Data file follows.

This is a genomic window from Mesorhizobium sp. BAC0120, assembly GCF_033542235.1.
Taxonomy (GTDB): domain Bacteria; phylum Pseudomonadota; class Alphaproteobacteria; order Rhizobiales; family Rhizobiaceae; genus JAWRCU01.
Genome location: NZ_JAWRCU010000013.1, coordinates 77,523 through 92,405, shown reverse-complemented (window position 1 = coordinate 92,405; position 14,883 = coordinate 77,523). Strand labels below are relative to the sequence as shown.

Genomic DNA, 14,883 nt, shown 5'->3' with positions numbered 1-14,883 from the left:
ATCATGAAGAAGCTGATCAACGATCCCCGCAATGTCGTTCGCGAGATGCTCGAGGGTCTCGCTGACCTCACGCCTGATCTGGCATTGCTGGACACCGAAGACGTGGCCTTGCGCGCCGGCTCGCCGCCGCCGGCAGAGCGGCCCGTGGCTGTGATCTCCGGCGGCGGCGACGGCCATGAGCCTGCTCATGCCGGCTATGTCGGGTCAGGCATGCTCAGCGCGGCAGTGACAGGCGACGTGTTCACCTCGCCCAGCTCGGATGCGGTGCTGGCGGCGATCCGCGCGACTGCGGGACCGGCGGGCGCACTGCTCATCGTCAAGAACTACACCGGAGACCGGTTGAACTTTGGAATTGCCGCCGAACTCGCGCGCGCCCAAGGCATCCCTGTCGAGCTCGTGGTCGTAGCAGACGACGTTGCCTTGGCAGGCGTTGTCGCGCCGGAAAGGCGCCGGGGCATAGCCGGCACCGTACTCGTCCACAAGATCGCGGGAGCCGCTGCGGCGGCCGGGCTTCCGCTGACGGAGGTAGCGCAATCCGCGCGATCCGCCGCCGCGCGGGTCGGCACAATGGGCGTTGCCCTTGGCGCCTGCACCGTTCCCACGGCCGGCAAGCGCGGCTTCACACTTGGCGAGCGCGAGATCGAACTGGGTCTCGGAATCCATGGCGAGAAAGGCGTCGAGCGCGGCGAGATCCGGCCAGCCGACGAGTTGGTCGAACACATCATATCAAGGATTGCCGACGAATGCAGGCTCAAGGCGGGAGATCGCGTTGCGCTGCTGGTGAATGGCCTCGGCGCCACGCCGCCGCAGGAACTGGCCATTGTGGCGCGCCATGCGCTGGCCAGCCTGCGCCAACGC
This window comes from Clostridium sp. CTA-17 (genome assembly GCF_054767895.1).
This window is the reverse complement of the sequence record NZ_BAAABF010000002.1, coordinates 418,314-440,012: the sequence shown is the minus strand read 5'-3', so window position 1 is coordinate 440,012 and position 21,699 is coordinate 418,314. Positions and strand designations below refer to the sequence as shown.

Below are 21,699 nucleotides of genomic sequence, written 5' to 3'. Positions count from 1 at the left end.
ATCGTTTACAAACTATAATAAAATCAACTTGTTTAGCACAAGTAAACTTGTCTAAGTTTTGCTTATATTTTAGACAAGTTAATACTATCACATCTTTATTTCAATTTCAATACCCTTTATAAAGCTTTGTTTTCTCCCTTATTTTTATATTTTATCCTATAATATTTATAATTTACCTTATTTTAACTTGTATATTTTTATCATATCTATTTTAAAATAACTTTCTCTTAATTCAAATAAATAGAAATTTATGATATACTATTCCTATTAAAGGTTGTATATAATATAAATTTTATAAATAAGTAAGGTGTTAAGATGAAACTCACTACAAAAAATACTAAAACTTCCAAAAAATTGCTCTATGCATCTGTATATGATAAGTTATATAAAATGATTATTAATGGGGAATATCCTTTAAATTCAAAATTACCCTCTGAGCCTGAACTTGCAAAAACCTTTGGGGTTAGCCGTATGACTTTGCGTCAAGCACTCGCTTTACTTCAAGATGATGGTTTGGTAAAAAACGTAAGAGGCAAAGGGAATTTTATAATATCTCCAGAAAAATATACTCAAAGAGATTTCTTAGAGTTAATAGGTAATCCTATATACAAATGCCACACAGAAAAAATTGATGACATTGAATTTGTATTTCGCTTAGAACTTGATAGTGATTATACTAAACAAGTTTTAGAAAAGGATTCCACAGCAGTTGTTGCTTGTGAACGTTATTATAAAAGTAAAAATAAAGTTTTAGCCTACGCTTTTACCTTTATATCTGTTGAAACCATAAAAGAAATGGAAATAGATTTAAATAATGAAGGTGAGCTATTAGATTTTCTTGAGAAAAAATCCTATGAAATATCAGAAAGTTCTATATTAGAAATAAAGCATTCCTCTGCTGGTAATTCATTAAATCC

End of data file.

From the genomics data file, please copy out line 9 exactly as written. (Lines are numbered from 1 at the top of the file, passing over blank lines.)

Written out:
ATCGTTTACAAACTATAATAAAATCAACTTGTTTAGCACAAGTAAACTTGTCTAAGTTTTGCTTATATTTTAGACAAGTTAATACTATCACATCTTTATTTCAATTTCAATACCCTTTATAAAGCTTTGTTTTCTCCCTTATTTTTATATTTTATCCTATAATATTTATAATTTACCTTATTTTAACTTGTATATTTTTATCATATCTATTTTAAAATAACTTTCTCTTAATTCAAATAAATAGAAATTTATGATATACTATTCCTATTAAAGGTTGTATATAATATAAATTTTATAAATAAGTAAGGTGTTAAGATGAAACTCACTACAAAAAATACTAAAACTTCCAAAAAATTGCTCTATGCATCTGTATATGATAAGTTATATAAAATGATTATTAATGGGGAATATCCTTTAAATTCAAAATTACCCTCTGAGCCTGAACTTGCAAAAACCTTTGGGGTTAGCCGTATGACTTTGCGTCAAGCACTCGCTTTACTTCAAGATGATGGTTTGGTAAAAAACGTAAGAGGCAAAGGGAATTTTATAATATCTCCAGAAAAATATACTCAAAGAGATTTCTTAGAGTTAATAGGTAATCCTATATACAAATGCCACACAGAAAAAATTGATGACATTGAATTTGTATTTCGCTTAGAACTTGATAGTGATTATACTAAACAAGTTTTAGAAAAGGATTCCACAGCAGTTGTTGCTTGTGAACGTTATTATAAAAGTAAAAATAAAGTTTTAGCCTACGCTTTTACCTTTATATCTGTTGAAACCATAAAAGAAATGGAAATAGATTTAAATAATGAAGGTGAGCTATTAGATTTTCTTGAGAAAAAATCCTATGAAATATCAGAAAGTTCTATATTAGAAATAAAGCATTCCTCTGCTGGTAATTCATTAAATCC